This narrative, that essentially, the republican campaign wasn’t in touch with the rest of America, an America who now has an out-gay family member and some interracial friends and thus couldn’t tolerate the moral-majority dominated campaign is an easy sell: in retrospect. But if it was so obvious, why were liberals so nervous before the election that maybe Obama wouldn’t get elected?
I happen to agree, mostly. The republican mantra was that the economy mattered more than anything else, and the American people were not so convinced that they wanted to bet on the economy, while sacrificing there right to choose when to get pregnant, or married, or deported. That was an ill-advised strategy, but also because, frankly, and I speak as one who lost a job–twice–in the last four years, not everyone thinks the economy is strictly the current president’s fault, or that simply saying over and over again “I was a successful businessman, I know what it takes to fix this economy” is sufficiently convincing.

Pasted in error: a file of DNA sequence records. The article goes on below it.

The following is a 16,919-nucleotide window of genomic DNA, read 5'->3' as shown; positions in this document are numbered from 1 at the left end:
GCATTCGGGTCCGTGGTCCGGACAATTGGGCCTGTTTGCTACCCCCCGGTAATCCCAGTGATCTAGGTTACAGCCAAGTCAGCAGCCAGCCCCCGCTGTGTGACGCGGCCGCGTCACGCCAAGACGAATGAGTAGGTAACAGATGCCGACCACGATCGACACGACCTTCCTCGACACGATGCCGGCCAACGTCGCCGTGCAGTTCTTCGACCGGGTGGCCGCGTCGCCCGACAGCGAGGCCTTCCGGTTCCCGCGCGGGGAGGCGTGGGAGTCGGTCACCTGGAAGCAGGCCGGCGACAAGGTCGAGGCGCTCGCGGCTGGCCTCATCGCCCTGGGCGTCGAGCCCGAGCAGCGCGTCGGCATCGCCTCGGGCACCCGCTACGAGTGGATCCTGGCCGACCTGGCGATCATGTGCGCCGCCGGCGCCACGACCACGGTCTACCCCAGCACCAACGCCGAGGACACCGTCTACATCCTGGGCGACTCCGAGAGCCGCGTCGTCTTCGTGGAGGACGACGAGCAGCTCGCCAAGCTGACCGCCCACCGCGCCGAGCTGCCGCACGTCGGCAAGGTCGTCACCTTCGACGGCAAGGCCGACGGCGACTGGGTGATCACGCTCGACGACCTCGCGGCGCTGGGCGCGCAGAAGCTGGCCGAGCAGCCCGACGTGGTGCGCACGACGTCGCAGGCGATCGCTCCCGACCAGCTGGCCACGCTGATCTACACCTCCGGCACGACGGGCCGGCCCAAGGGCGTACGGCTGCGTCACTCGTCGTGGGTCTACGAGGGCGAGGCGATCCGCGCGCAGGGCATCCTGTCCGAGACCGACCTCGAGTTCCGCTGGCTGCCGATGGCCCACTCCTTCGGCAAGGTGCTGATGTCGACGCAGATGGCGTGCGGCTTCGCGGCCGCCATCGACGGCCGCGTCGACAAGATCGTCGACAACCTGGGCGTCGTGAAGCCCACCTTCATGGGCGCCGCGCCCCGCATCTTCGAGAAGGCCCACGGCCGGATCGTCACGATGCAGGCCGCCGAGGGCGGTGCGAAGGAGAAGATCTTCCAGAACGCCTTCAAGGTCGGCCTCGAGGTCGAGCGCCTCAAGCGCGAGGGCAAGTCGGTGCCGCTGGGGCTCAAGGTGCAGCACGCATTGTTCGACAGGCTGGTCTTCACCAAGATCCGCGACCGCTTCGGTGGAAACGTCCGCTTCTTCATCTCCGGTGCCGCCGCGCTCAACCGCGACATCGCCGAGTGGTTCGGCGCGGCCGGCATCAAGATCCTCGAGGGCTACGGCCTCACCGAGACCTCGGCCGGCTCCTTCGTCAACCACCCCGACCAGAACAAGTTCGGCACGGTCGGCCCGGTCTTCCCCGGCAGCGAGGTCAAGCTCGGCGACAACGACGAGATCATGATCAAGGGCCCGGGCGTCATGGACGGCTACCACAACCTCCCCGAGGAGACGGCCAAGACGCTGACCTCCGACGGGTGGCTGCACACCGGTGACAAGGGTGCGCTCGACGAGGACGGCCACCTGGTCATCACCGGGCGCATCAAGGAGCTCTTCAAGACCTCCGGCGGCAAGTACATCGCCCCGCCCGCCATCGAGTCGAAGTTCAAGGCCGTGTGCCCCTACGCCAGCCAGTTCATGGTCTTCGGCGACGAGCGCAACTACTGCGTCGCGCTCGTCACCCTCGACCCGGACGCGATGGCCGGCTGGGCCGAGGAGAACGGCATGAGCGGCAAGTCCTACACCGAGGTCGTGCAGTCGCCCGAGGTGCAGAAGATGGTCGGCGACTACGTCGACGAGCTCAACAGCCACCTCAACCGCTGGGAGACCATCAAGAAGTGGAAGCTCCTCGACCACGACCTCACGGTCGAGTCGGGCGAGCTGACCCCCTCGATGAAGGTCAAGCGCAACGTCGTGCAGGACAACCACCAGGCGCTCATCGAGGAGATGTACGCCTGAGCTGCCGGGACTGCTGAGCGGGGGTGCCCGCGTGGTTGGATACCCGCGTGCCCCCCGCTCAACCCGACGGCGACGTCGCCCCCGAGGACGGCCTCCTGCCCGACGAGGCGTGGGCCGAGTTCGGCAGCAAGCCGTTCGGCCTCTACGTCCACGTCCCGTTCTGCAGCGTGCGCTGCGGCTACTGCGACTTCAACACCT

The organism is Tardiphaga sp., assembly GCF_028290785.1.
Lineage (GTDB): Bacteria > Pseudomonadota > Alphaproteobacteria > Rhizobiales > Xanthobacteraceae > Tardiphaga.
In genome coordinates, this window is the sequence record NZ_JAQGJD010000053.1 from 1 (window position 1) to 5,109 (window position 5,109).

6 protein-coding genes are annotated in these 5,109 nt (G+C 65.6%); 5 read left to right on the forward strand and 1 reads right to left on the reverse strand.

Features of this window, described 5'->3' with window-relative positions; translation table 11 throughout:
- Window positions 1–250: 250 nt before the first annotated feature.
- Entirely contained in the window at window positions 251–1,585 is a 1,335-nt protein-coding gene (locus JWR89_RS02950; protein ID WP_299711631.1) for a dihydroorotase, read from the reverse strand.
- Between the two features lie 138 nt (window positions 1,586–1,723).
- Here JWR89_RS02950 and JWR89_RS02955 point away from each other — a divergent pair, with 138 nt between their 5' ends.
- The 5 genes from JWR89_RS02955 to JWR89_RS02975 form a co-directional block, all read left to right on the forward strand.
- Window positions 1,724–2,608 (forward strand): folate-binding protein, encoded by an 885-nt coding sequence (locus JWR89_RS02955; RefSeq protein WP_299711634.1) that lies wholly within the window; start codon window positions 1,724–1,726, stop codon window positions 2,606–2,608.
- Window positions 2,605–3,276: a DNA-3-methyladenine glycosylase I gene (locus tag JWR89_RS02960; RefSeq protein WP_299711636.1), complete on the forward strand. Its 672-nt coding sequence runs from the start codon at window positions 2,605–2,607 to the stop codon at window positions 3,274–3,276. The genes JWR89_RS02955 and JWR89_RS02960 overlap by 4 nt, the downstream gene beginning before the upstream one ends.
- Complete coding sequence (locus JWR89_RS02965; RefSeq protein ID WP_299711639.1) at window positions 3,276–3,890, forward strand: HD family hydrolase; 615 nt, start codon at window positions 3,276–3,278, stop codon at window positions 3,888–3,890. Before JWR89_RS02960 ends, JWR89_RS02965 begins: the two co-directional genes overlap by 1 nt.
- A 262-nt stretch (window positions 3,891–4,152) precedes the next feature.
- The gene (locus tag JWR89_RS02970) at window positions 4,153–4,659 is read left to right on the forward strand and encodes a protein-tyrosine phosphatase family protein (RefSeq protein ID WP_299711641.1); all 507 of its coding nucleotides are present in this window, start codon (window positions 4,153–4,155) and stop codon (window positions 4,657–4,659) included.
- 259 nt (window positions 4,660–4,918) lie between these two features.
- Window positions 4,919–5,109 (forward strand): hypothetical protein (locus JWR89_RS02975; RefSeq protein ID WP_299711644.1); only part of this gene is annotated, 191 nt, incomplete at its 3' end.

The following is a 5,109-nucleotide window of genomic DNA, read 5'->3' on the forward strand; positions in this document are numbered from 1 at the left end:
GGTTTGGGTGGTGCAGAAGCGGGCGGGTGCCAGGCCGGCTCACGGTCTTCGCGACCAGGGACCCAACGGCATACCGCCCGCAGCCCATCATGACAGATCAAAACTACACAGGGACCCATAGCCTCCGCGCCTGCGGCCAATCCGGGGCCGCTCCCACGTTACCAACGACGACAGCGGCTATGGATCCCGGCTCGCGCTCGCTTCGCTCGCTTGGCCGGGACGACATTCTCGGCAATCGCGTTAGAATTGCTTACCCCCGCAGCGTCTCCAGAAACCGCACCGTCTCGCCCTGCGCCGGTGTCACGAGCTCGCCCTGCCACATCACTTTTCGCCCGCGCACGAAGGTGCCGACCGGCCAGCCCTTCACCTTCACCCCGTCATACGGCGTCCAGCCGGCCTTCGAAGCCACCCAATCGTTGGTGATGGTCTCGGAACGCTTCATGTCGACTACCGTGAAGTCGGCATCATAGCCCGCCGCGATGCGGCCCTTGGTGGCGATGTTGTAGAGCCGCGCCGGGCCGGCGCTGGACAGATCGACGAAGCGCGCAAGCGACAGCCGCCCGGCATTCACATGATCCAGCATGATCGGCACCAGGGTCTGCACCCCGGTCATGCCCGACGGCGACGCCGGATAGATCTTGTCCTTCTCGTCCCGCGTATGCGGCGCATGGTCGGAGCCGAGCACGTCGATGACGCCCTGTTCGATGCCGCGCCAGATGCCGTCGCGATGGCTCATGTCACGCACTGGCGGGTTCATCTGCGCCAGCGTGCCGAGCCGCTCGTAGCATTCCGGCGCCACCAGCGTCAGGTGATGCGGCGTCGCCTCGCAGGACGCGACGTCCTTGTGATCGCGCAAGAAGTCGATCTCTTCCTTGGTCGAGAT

Mr. Romney’s campaign may have failed not so much because the conservative republicans didn’t appeal to minorities, gays, and women, but rather because Romney was unable to convince his base, let alone those in the middle who may have considered him what he stood for. Conservatives hoped that vague promises about the economy would work from them as they had for Reagan in the past, but this time, voters, who individually might be single issue voters, picking their candidate because they’re pro-life, or pro-gay marriage, in the aggregate voted for a combination of issues. They weighed the economy and maybe even wondered if Romney might be better, but since he couldn’t even convince his base what he truly stood for, they wondered too and decided better to go with the ‘devil you know.’